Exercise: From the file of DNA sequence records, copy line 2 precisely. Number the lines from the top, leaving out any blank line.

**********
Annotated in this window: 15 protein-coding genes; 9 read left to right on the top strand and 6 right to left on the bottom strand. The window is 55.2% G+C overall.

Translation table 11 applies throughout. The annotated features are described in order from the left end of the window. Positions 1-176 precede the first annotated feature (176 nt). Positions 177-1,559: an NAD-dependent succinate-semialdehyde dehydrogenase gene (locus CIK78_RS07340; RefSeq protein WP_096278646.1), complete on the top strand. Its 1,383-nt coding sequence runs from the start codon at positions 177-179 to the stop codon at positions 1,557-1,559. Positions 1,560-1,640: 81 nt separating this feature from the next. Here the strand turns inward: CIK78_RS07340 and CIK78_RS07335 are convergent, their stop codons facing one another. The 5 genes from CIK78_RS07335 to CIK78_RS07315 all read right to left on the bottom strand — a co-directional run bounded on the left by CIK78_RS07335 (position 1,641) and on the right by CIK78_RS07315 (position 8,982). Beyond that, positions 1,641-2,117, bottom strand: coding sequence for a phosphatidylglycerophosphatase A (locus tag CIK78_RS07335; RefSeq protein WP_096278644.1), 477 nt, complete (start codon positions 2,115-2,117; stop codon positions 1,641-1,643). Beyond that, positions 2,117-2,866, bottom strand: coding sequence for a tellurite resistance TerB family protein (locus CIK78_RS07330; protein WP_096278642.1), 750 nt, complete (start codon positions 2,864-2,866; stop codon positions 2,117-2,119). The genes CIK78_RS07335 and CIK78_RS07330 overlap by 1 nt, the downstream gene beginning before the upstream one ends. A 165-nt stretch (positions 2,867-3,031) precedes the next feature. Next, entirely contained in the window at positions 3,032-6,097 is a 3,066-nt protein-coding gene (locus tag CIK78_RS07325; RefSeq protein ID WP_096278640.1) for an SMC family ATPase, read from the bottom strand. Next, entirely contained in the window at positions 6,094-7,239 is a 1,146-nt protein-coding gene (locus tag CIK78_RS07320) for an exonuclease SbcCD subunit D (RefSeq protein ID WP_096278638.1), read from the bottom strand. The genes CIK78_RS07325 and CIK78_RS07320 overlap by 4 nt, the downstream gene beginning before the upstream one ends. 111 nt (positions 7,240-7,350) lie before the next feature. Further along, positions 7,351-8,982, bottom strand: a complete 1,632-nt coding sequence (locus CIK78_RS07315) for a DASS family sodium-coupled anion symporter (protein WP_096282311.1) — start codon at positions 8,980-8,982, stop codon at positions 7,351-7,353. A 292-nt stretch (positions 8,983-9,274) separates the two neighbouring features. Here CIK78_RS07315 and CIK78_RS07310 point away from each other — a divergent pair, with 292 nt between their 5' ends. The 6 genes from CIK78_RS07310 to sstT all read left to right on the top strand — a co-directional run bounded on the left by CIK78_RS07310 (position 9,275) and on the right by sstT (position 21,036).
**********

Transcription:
Translation table 11 applies throughout. The annotated features are described in order from the left end of the window. Positions 1-176 precede the first annotated feature (176 nt). Positions 177-1,559: an NAD-dependent succinate-semialdehyde dehydrogenase gene (locus CIK78_RS07340; RefSeq protein WP_096278646.1), complete on the top strand. Its 1,383-nt coding sequence runs from the start codon at positions 177-179 to the stop codon at positions 1,557-1,559. Positions 1,560-1,640: 81 nt separating this feature from the next. Here the strand turns inward: CIK78_RS07340 and CIK78_RS07335 are convergent, their stop codons facing one another. The 5 genes from CIK78_RS07335 to CIK78_RS07315 all read right to left on the bottom strand — a co-directional run bounded on the left by CIK78_RS07335 (position 1,641) and on the right by CIK78_RS07315 (position 8,982). Beyond that, positions 1,641-2,117, bottom strand: coding sequence for a phosphatidylglycerophosphatase A (locus tag CIK78_RS07335; RefSeq protein WP_096278644.1), 477 nt, complete (start codon positions 2,115-2,117; stop codon positions 1,641-1,643). Beyond that, positions 2,117-2,866, bottom strand: coding sequence for a tellurite resistance TerB family protein (locus CIK78_RS07330; protein WP_096278642.1), 750 nt, complete (start codon positions 2,864-2,866; stop codon positions 2,117-2,119). The genes CIK78_RS07335 and CIK78_RS07330 overlap by 1 nt, the downstream gene beginning before the upstream one ends. A 165-nt stretch (positions 2,867-3,031) precedes the next feature. Next, entirely contained in the window at positions 3,032-6,097 is a 3,066-nt protein-coding gene (locus tag CIK78_RS07325; RefSeq protein ID WP_096278640.1) for an SMC family ATPase, read from the bottom strand. Next, entirely contained in the window at positions 6,094-7,239 is a 1,146-nt protein-coding gene (locus tag CIK78_RS07320) for an exonuclease SbcCD subunit D (RefSeq protein ID WP_096278638.1), read from the bottom strand. The genes CIK78_RS07325 and CIK78_RS07320 overlap by 4 nt, the downstream gene beginning before the upstream one ends. 111 nt (positions 7,240-7,350) lie before the next feature. Further along, positions 7,351-8,982, bottom strand: a complete 1,632-nt coding sequence (locus CIK78_RS07315) for a DASS family sodium-coupled anion symporter (protein WP_096282311.1) — start codon at positions 8,980-8,982, stop codon at positions 7,351-7,353. A 292-nt stretch (positions 8,983-9,274) separates the two neighbouring features. Here CIK78_RS07315 and CIK78_RS07310 point away from each other — a divergent pair, with 292 nt between their 5' ends. The 6 genes from CIK78_RS07310 to sstT all read left to right on the top strand — a co-directional run bounded on the left by CIK78_RS07310 (position 9,275) and on the right by sstT (position 21,036).